Shijin Yang

Huazhong Agricultural University, Wu-han-shih, Hubei, China

Are you Shijin Yang?

Claim your profile

Publications (4)6.73 Total impact

  • Source
    [Show abstract] [Hide abstract]
    ABSTRACT: Apoptosis repressor with caspase recruitment domain (ARC) is highly involved in apoptosis induced by oxidative stress or ischaemia/reperfusion injury. Furthermore, even though the exact mechanism is still unknown, some studies suggest that exogenous ARC also possesses anti-apoptotic ability. The study investigated whether mouse-derived ARC acquires anti-apoptotic ability and the pathway of regulation in chick embryo cardiomyocytes. To evaluate whether mouse-derived ARC can inhibit chick embryo cardiomyocyte apoptosis induced by hydrogen peroxide, recombinant pcDNA3.1/ARC plasmid was acquired and transfected into chick embryo cardiomyocytes. ARC-related gene (caspase-2, caspase-8, caspase-3, and caspase-9, cytochrome C, bcl-2, and XIAP) mRNA and protein expression levels were detected by real-time polymerase chain reaction and western blotting, respectively. Here we demonstrate that hydrogen peroxide induced apoptosis in chick embryo cardiomyocytes in a time-dependent manner and that this effect could be suppressed by mouse-derived ARC expression. Moreover, unlike endogenous ARC, exogenous ARC was exclusively expressed in the cytoplasm and down-regulated caspase-2, caspase-8, and caspase-3, bcl-2, and XIAP gene expression levels. However, only caspase-3 protein levels were decreased. In addition, threonine 149 phosphorylation by CK2 was required for exogenous ARC to exert an anti-apoptotic effect in chicken embryo cardiomyocytes and suggested exogenous ARC may in part share the same pathway of regulation with endogenous ARC. These results indicate that mouse-derived ARC plays an important role in protection of chick embryo cardiomyocytes against oxidative stress apoptosis by inhibiting caspase-3 mRNA and protein expression levels.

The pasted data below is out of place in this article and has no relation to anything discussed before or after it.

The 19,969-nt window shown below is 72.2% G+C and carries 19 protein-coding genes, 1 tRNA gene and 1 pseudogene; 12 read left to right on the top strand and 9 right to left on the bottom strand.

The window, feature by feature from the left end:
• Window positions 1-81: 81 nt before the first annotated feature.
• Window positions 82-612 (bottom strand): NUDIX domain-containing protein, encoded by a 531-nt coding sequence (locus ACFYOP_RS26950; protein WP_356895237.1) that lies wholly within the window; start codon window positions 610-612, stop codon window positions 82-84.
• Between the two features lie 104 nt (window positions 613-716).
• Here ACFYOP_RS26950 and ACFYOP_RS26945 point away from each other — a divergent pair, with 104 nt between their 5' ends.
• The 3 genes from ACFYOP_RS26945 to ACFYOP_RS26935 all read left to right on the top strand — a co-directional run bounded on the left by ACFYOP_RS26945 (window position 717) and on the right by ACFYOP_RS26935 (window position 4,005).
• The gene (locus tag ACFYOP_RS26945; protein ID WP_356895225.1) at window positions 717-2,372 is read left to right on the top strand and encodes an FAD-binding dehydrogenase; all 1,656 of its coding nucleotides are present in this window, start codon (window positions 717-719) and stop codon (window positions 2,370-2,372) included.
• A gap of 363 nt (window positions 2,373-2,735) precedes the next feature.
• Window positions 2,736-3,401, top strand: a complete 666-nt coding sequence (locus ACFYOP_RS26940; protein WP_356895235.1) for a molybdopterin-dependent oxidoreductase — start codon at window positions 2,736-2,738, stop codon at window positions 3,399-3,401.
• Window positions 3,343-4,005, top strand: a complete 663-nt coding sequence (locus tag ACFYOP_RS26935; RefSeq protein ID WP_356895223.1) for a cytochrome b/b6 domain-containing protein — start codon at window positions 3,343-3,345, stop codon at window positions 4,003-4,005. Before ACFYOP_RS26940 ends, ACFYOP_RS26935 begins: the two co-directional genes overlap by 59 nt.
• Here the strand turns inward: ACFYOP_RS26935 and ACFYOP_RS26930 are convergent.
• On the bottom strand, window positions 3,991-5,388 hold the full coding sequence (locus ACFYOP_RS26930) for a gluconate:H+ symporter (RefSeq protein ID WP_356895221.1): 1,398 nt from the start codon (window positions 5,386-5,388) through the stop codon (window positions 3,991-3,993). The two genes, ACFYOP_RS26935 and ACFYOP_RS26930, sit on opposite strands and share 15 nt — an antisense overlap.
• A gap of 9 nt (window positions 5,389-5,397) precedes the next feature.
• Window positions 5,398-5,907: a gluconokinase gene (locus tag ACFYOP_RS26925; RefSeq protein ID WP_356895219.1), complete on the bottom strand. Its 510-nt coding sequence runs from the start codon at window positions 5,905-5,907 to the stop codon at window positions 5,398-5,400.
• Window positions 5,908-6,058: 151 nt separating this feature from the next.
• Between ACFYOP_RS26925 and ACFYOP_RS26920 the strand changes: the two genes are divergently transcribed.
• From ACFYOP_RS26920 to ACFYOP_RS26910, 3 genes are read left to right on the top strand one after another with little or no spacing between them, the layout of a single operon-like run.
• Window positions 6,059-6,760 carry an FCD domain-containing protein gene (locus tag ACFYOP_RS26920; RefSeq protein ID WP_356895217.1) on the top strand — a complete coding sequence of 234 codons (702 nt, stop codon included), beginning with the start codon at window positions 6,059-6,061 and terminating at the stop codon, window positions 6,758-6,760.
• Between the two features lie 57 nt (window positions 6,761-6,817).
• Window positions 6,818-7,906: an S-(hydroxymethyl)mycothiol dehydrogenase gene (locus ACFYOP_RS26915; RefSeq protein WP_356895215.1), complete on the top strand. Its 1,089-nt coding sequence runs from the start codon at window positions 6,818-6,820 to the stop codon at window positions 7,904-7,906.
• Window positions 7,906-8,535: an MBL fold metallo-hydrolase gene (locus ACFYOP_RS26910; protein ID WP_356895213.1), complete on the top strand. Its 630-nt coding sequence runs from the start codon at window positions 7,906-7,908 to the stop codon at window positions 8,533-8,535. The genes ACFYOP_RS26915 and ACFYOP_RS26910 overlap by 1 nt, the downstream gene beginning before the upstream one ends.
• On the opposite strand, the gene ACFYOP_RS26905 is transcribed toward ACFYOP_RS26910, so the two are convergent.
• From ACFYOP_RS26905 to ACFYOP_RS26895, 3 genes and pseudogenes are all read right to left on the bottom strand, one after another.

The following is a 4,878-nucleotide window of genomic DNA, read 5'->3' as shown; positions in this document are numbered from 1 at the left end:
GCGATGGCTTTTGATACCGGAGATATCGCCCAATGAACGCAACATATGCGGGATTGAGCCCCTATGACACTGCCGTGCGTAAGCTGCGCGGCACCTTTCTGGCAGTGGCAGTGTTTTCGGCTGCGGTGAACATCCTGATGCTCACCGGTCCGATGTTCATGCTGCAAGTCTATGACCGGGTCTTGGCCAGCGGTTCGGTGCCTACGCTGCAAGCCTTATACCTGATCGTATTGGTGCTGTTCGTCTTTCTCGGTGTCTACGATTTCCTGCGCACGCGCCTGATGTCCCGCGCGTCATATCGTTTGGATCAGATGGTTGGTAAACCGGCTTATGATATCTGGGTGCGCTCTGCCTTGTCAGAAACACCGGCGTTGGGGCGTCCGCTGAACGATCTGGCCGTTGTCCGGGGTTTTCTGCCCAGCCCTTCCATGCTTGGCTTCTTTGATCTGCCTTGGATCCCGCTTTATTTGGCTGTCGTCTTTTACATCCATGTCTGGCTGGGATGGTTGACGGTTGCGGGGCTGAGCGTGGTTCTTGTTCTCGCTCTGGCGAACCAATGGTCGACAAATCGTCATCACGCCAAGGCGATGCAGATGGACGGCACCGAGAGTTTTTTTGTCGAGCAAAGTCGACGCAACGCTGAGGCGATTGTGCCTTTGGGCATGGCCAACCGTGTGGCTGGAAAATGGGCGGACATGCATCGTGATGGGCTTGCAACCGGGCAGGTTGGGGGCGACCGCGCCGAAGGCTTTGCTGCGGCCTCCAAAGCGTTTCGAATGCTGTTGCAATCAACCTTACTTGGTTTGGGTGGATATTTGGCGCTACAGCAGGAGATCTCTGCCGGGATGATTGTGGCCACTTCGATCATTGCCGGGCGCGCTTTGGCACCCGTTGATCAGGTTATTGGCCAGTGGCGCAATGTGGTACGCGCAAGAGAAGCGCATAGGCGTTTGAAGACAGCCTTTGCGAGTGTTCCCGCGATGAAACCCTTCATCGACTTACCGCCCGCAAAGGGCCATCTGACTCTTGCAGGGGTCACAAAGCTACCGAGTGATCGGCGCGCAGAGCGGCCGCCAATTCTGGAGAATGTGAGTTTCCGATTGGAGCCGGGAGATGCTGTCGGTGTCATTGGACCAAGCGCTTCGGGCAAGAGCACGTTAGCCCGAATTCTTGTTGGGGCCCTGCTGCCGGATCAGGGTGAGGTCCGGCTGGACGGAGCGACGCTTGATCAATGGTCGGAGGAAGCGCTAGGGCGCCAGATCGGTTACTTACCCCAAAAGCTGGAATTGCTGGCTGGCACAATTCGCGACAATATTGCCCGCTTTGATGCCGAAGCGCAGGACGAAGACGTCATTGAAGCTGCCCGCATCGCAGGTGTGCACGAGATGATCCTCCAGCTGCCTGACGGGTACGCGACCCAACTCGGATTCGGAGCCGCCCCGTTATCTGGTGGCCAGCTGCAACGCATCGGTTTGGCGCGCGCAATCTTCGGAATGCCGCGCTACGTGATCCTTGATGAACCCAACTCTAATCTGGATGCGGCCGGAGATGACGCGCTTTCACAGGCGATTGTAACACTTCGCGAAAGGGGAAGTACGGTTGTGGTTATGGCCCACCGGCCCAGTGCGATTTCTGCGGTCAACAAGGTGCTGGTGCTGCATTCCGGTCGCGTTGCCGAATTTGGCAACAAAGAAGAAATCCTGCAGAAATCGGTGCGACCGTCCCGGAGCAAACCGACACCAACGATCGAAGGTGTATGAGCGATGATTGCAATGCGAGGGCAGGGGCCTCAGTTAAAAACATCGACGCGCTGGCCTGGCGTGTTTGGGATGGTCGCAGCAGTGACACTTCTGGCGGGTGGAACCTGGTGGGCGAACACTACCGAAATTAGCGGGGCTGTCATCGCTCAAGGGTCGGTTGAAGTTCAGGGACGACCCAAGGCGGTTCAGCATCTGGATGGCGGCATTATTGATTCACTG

Preview · Article · Feb 2013 · Avian Pathology
  • [Show abstract] [Hide abstract]
    ABSTRACT: It is believed that ascitic broilers die of right heart failure caused by pulmonary hypertension, but the underlying mechanisms of right heart failure are unknown. However, recent studies have shown that reactive oxygen species have the ability to damage heart cells. This study aimed to determine the changes of reactive oxygen species in serum and plasma, and the effect of this variation on myocardial cells during broiler ascites. We used hypoxia and a low-temperature method to induce broiler ascites in the fast-growing group. For controls, we treated a slow-growing group of broilers with 70% restricted feeding under the same circumstances as the fast-growing group. The results showed that hypoxia is a more effective and better way to induce broiler ascites than a low-temperature environment and high growth rate. In addition, reactive oxygen species levels were significantly increased in the fast-growing group compared with those in the slow-growing group. This significant increase in reactive oxygen species resulted in myocardial cell apoptosis in the fast-growing group. Our results suggest that cardiomyocyte apoptosis caused by increased reactive oxygen species levels of ascitic broilers is one of the most important reasons for causing heart failure.